Harvey Weinstein didn’t invent predatory sexual behavior; he just took it to new and previously unimagined heights. It’s literally been around forever. And, here’s the thing: Behaving properly shouldn’t be that difficult. Sadly, for some, it is. So, how do you protect your company from being exposed to liability, embarrassment, and vilification?
Taking action involves four basic steps:
- First, implement a workplace training program to address what I call “sexual misbehavior” (sexual harassment and sexual assault).
- Second, institute a zero-tolerance policy concerning sexual misbehavior, and publicize it.
- Third, apply the policy fairly across the board—i.e., the CEO is subject to the same rules as the assembly line worker or customer service rep.
- Fourth, have a system in place to deal with any complaints, and follow it consistently.
How do I know this will work? Well, for one, I’ve implemented this type of program on more than one occasion during my career. When I was VP of Legal Affairs at Ringling Bros. and Barnum & Bailey (was it really 30 years ago?), we received a complaint alleging that a troupe leader was harassing a couple of young gymnasts who were performers in his act. In fewer than 48 hours, we thoroughly investigated the claim and sent him packing. We had a system. We followed it. We put an end to the problem quickly and decisively.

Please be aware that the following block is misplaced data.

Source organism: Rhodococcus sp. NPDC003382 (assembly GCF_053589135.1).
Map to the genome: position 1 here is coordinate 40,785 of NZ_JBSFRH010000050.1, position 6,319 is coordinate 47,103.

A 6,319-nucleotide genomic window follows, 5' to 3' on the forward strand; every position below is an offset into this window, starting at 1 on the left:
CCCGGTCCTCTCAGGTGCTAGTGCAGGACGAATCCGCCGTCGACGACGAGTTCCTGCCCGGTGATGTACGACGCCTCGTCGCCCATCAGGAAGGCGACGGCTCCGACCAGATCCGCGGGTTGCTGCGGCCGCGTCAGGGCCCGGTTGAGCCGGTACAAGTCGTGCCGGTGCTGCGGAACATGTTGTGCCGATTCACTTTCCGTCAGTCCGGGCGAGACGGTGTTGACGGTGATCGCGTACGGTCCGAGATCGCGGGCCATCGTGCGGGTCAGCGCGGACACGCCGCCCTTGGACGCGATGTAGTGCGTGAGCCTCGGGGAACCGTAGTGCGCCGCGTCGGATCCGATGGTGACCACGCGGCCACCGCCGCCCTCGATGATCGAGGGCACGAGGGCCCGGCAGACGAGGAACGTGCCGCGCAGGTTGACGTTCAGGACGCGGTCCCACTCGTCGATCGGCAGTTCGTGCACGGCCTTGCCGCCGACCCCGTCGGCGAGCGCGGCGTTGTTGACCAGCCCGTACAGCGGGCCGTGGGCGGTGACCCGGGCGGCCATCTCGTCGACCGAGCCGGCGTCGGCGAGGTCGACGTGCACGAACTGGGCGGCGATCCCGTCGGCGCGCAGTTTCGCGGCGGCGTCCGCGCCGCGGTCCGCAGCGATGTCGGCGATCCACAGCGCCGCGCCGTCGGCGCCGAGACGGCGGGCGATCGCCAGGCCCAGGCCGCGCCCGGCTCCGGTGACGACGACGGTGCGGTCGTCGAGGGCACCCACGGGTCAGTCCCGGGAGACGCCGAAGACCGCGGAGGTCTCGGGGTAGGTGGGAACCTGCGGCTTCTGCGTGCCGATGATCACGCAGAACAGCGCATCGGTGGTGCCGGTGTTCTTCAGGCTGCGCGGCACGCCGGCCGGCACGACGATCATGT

In the current climate, in which harassment claims keep escalating, we hear lots of talk about “if it’s true” and “innocent until proven guilty.” And, we also hear about “due process.” The problem with all of these comments is that those making them are conflating courts of law with companies. While the usual caveats about collective bargaining agreements and federal and state employment laws apply, most of the time, companies don’t need to prove beyond a reasonable doubt that someone is guilty of sexual misbehavior in order to act against them. Instead, they need to make sure that they follow their own internal guidelines. If their guidelines call for an investigation and a finding that it’s “more likely than not” that sexual misbehavior occurred, then that’s the standard that must be met. As long as the employees are all aware of the system that’s in place, they don’t have a legitimate complaint when the system is followed, regardless of the outcome.
With the initially small rockslide of sexual misbehavior allegations turning into an avalanche, it would behoove all companies to make certain their programs are rock solid. It’s not about trending with popular public opinion—it’s about business, as one misstep can lead to consumer boycotts and the death of a brand. Besides all that, it’s the “right thing to do.”
Don’t procrastinate. And don’t get caught with your pants down. So to speak.